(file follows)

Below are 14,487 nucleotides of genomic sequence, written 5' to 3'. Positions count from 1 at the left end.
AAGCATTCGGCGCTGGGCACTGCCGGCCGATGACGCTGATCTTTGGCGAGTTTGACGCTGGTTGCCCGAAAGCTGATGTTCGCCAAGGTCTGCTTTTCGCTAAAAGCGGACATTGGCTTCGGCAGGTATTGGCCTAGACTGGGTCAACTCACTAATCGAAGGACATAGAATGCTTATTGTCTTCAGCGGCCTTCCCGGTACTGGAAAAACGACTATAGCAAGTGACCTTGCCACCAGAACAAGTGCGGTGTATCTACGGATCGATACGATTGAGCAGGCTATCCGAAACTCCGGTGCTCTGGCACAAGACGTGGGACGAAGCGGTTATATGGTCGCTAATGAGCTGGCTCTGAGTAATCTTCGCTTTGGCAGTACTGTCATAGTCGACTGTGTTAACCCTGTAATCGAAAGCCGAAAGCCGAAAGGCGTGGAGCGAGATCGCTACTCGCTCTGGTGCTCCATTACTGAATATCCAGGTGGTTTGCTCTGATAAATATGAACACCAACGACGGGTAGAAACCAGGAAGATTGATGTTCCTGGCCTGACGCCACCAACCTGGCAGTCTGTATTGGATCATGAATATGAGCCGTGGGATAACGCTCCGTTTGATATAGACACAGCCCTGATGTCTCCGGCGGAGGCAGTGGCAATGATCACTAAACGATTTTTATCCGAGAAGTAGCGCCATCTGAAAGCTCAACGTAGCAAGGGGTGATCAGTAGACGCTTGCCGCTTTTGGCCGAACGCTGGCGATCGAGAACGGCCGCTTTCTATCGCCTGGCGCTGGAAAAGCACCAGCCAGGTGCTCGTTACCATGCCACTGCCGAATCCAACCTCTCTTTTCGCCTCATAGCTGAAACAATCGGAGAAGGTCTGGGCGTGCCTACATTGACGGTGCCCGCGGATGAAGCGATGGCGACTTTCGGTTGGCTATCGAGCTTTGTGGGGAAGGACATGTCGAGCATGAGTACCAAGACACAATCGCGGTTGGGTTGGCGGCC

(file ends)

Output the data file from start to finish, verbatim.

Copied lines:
Below are 14,487 nucleotides of genomic sequence, written 5' to 3'. Positions count from 1 at the left end.
AAGCATTCGGCGCTGGGCACTGCCGGCCGATGACGCTGATCTTTGGCGAGTTTGACGCTGGTTGCCCGAAAGCTGATGTTCGCCAAGGTCTGCTTTTCGCTAAAAGCGGACATTGGCTTCGGCAGGTATTGGCCTAGACTGGGTCAACTCACTAATCGAAGGACATAGAATGCTTATTGTCTTCAGCGGCCTTCCCGGTACTGGAAAAACGACTATAGCAAGTGACCTTGCCACCAGAACAAGTGCGGTGTATCTACGGATCGATACGATTGAGCAGGCTATCCGAAACTCCGGTGCTCTGGCACAAGACGTGGGACGAAGCGGTTATATGGTCGCTAATGAGCTGGCTCTGAGTAATCTTCGCTTTGGCAGTACTGTCATAGTCGACTGTGTTAACCCTGTAATCGAAAGCCGAAAGCCGAAAGGCGTGGAGCGAGATCGCTACTCGCTCTGGTGCTCCATTACTGAATATCCAGGTGGTTTGCTCTGATAAATATGAACACCAACGACGGGTAGAAACCAGGAAGATTGATGTTCCTGGCCTGACGCCACCAACCTGGCAGTCTGTATTGGATCATGAATATGAGCCGTGGGATAACGCTCCGTTTGATATAGACACAGCCCTGATGTCTCCGGCGGAGGCAGTGGCAATGATCACTAAACGATTTTTATCCGAGAAGTAGCGCCATCTGAAAGCTCAACGTAGCAAGGGGTGATCAGTAGACGCTTGCCGCTTTTGGCCGAACGCTGGCGATCGAGAACGGCCGCTTTCTATCGCCTGGCGCTGGAAAAGCACCAGCCAGGTGCTCGTTACCATGCCACTGCCGAATCCAACCTCTCTTTTCGCCTCATAGCTGAAACAATCGGAGAAGGTCTGGGCGTGCCTACATTGACGGTGCCCGCGGATGAAGCGATGGCGACTTTCGGTTGGCTATCGAGCTTTGTGGGGAAGGACATGTCGAGCATGAGTACCAAGACACAATCGCGGTTGGGTTGGCGGCC